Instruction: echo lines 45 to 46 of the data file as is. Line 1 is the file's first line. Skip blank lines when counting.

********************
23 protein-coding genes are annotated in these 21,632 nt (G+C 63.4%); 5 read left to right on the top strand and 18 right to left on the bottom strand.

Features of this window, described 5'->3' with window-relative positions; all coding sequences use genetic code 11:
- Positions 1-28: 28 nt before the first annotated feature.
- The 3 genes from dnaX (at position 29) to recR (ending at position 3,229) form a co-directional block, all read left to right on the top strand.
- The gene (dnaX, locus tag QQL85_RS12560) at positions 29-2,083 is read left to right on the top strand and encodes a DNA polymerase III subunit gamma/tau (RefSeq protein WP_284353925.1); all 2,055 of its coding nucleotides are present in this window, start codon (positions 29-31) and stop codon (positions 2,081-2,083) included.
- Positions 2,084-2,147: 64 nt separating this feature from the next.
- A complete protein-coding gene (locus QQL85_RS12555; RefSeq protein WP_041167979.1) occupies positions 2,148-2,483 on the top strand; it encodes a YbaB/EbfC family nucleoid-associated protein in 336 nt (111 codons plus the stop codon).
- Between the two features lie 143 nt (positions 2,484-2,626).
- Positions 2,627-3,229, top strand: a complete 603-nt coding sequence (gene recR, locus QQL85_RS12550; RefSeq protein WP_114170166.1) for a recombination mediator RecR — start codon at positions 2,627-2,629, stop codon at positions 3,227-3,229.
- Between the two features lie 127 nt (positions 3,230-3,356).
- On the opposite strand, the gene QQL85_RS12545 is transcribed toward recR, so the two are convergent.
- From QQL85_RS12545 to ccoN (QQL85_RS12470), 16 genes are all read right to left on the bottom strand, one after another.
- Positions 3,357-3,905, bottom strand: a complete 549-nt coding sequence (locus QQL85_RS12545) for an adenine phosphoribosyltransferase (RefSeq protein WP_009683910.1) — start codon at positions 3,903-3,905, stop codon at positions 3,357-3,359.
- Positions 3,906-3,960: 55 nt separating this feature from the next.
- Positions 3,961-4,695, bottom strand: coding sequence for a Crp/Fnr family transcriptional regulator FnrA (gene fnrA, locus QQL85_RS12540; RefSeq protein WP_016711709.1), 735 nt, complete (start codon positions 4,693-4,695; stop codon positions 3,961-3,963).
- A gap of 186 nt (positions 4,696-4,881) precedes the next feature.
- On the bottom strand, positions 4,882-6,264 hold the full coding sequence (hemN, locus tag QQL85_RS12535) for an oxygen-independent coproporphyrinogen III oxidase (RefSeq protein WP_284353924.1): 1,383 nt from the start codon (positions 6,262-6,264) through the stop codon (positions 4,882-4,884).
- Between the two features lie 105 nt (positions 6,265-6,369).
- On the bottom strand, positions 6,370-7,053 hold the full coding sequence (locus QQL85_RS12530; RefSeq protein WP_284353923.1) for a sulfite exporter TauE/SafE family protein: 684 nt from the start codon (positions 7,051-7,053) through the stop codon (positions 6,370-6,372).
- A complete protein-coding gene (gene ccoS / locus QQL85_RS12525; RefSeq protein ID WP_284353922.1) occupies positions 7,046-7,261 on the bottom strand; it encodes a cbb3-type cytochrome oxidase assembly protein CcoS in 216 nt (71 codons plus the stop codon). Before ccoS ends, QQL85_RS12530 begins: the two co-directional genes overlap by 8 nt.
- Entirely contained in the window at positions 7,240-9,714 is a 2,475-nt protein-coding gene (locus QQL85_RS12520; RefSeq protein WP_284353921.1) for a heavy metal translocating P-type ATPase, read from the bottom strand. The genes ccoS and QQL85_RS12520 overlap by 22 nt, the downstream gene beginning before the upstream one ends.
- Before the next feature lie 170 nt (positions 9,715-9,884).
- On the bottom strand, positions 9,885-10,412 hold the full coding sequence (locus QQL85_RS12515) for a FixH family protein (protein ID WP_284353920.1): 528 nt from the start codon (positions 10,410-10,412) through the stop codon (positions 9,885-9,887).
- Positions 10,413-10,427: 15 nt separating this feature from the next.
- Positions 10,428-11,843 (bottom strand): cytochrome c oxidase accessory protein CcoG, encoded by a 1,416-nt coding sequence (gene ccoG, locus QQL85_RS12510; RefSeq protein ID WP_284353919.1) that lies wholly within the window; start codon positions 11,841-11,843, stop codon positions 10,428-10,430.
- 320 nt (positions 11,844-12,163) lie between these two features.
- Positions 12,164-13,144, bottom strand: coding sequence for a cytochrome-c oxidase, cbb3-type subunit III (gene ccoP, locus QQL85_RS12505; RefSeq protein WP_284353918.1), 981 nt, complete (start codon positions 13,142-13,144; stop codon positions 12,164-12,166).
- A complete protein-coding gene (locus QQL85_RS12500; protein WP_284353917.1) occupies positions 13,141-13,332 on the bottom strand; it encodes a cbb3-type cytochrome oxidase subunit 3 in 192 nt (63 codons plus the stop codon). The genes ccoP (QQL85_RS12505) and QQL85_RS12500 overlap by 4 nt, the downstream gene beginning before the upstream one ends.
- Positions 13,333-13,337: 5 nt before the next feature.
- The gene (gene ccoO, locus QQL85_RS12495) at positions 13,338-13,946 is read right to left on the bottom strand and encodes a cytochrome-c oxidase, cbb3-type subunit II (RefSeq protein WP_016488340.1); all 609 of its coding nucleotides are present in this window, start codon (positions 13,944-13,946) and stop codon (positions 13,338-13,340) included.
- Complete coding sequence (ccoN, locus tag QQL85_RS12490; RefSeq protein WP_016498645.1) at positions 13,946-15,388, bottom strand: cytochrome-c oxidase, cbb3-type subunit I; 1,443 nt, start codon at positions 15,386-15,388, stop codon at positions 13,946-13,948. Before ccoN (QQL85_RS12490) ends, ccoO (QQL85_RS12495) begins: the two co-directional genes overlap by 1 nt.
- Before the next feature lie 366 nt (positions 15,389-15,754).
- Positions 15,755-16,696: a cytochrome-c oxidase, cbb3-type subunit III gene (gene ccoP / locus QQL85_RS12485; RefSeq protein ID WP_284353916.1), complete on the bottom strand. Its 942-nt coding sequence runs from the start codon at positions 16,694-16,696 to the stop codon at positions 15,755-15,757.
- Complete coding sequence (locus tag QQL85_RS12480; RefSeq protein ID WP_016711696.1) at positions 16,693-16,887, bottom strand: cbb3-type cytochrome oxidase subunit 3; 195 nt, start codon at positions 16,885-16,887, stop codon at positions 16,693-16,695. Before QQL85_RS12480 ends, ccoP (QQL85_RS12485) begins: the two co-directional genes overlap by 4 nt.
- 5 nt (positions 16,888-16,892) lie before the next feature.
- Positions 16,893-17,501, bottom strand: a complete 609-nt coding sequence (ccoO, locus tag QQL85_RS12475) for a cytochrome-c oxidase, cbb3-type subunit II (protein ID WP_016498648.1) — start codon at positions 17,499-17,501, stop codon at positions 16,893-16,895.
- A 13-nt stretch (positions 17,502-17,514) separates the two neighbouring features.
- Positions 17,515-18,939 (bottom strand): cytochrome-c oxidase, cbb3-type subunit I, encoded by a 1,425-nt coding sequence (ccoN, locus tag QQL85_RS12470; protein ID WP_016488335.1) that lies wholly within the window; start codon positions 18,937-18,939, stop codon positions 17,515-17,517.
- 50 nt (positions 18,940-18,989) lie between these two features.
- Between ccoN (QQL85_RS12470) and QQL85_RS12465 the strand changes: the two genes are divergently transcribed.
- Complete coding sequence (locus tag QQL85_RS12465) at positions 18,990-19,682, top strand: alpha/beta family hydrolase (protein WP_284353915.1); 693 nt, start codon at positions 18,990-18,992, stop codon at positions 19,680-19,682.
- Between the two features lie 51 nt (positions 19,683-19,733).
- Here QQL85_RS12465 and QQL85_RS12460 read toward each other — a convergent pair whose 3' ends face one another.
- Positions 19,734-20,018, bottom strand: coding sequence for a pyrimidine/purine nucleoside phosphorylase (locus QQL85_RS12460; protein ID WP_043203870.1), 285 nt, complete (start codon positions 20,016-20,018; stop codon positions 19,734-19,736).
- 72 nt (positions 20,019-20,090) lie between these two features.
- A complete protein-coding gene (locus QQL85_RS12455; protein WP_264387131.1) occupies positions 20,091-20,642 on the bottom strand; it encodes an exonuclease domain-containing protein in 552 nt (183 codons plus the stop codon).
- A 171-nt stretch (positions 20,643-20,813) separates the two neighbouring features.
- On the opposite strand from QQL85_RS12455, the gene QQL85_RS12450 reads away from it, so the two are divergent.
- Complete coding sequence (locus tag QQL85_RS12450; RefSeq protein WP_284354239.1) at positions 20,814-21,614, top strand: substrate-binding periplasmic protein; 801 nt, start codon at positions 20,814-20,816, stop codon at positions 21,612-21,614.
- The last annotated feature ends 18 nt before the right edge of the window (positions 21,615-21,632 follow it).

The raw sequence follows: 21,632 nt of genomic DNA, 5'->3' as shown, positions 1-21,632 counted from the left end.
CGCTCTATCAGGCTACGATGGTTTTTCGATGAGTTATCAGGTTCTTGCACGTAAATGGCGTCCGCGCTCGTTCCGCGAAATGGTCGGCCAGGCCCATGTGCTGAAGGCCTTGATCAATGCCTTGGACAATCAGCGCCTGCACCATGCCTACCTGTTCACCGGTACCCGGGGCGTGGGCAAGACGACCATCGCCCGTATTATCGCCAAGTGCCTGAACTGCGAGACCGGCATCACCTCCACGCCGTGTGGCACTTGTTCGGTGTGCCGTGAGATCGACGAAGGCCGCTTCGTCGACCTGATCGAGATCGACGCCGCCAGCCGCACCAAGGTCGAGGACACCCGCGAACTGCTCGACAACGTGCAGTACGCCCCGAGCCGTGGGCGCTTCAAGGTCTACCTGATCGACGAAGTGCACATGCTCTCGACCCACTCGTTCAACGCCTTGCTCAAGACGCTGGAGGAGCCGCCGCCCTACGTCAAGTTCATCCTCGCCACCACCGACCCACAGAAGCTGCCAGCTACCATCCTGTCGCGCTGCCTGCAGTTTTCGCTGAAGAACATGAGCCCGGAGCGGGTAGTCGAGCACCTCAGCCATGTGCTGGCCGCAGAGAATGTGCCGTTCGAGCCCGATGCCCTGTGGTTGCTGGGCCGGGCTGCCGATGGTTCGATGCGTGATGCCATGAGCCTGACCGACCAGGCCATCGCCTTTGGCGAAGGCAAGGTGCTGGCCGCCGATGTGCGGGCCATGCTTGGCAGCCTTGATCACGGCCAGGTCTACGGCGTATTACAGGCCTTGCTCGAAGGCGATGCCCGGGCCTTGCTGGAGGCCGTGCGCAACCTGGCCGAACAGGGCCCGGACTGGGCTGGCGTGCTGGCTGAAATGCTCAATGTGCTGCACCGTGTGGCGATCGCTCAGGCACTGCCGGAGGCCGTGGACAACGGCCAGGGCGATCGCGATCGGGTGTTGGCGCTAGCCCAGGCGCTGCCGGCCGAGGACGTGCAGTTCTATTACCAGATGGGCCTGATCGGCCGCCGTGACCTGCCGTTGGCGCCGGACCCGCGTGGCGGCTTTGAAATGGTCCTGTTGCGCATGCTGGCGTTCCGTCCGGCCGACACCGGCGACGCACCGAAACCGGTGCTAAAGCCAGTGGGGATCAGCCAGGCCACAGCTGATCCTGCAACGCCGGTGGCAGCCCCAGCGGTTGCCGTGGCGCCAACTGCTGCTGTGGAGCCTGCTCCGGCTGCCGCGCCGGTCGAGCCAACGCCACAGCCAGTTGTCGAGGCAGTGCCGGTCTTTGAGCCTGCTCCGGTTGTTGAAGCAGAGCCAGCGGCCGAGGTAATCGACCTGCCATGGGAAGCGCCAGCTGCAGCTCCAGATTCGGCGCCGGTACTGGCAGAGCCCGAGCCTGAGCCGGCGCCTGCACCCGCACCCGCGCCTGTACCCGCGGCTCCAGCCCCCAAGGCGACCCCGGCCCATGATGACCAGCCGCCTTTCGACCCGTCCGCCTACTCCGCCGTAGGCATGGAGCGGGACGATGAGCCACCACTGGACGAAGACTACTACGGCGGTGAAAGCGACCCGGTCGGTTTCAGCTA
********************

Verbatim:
- 72 nt (positions 20,019-20,090) lie between these two features.
- A complete protein-coding gene (locus QQL85_RS12455; protein WP_264387131.1) occupies positions 20,091-20,642 on the bottom strand; it encodes an exonuclease domain-containing protein in 552 nt (183 codons plus the stop codon).